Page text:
Magnetic suspension and vibration control of flexible structures for non-contact processing
Author(s)Weng, Ming-chih, 1969-
Massachusetts Institute of Technology. Dept. of Mechanical Engineering.
David L. Trumper.
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This thesis presents the design, analysis, and experimental testing of systems for noncontact suspension and control of flexible structures. Our particular focus is on the use of such suspensions in manufacturing processes which can be facilitated by the ability to control workpiece motion without contact. This can be of significant utility in processes such as coating, painting, heat treating, and web handling. We develop a novel approach for the control of such non-contact suspensions through what we term sensor averaging and actuator averaging. The difficult stability and robustness problems imposed by the flexible dynamics of the workpiece can be overcome by taking a properly-weighted average of the outputs of a distributed array of N motion sensors (sensor averaging), and/or by applying a properly-weighted distributed array of M forces (actuator averaging) to the workpiece. The theory for these dual techniques is developed in detail in the thesis. These approaches are shown to be independent of the specific boundary conditions or the longitudinal dimensions of the workpiece. These approaches are thus generally applicable to a wide range of structural control problems. We present both analytical and numerical analyses of the structural dynamics for typical flexible workpieces such as strings, beams, membranes, and plates. The analyses include axial translation of the workpiece. We have experimentally demonstrated the utility of our theory by application in the successful magnetic suspension of a 3 m long, 6.35 mm diameter, 0.89 mm wall thickness steel tube with varying boundary conditions. This is a very challenging problem due to the extremely light damping of the modes (< 0.001 with free ends). The experiment uses a set of 8 sensors and 8 actuators to measure and control the motion of the tube in the two lateral degrees of freedom. We present the details of the developed electromagnetic actuators, position sensors, modeling of the structural dynamics, the relevant vibration control techniques, and develop the associated theory for choosing sensor and actuator locations. Our results experimentally confirm the value of our averaging techniques, and suggest the wide future application of these ideas in industrial processes which require non-contact handling of workpieces.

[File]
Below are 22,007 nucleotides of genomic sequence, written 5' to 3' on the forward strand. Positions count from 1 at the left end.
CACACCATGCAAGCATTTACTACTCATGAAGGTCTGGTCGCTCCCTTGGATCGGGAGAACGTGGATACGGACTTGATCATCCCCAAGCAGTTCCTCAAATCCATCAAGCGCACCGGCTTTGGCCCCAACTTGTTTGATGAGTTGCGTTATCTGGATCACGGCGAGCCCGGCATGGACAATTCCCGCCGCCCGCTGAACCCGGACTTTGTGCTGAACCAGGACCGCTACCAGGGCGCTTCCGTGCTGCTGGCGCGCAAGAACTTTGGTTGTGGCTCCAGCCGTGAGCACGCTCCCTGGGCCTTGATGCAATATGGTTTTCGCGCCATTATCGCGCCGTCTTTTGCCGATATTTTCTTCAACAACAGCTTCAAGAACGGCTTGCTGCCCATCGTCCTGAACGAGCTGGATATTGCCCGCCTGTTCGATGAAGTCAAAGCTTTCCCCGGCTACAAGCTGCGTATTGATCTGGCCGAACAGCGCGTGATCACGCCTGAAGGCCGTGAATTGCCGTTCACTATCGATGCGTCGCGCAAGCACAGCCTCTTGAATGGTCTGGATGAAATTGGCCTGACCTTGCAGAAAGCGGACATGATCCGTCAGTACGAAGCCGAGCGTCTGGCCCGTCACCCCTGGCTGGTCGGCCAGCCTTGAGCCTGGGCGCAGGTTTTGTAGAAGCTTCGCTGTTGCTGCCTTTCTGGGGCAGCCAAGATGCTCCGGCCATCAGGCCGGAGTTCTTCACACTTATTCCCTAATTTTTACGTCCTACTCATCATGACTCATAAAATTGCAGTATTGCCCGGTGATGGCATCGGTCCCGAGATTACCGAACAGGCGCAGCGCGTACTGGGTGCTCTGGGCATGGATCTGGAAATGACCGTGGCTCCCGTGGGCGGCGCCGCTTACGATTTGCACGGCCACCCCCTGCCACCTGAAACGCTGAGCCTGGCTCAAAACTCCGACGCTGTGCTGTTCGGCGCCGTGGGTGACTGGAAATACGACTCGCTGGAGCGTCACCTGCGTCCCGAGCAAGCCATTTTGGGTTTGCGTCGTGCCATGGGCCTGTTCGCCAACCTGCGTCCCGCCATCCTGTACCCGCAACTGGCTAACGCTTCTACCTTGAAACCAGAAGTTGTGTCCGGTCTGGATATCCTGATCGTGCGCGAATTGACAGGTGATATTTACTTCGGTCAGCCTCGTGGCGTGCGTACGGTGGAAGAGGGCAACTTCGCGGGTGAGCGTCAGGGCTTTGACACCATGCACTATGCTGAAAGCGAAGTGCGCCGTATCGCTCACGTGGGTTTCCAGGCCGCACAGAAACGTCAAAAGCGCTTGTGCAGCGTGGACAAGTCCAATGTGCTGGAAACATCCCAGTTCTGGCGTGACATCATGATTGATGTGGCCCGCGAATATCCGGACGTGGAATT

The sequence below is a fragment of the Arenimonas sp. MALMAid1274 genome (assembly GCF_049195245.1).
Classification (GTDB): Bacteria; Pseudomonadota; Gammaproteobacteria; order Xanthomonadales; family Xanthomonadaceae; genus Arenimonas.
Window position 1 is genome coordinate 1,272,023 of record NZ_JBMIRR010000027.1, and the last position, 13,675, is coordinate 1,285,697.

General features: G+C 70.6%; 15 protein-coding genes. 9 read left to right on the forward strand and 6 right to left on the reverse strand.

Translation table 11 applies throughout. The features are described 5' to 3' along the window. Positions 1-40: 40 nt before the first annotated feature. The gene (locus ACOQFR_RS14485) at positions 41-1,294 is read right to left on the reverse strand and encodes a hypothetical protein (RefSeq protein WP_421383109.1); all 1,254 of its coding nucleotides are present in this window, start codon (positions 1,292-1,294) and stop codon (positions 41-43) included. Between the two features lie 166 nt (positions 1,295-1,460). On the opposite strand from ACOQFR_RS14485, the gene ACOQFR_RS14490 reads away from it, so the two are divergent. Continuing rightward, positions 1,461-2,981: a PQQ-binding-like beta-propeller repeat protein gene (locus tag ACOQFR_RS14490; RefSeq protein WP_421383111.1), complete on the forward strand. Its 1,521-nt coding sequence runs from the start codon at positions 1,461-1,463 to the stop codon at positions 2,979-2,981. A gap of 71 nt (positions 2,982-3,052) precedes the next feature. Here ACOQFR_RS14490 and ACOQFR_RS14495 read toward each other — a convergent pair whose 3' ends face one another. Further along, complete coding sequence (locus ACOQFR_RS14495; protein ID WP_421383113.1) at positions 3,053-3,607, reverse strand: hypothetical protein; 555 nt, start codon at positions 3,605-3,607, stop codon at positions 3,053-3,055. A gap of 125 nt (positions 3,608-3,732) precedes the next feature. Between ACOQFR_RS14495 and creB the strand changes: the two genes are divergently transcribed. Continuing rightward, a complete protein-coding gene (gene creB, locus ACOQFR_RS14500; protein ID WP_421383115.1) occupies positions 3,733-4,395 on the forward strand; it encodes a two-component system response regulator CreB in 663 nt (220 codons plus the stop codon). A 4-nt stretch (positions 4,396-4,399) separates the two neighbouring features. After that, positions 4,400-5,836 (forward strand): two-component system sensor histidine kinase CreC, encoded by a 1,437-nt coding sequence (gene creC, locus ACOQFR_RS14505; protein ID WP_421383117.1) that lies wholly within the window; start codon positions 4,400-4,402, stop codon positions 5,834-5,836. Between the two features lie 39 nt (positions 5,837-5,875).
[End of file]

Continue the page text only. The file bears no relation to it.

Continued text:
Thesis (Ph.D.)--Massachusetts Institute of Technology, Dept. of Mechanical Engineering, 2000.Includes bibliographical references (p. 365-372).
DepartmentMassachusetts Institute of Technology. Dept. of Mechanical Engineering.
Massachusetts Institute of Technology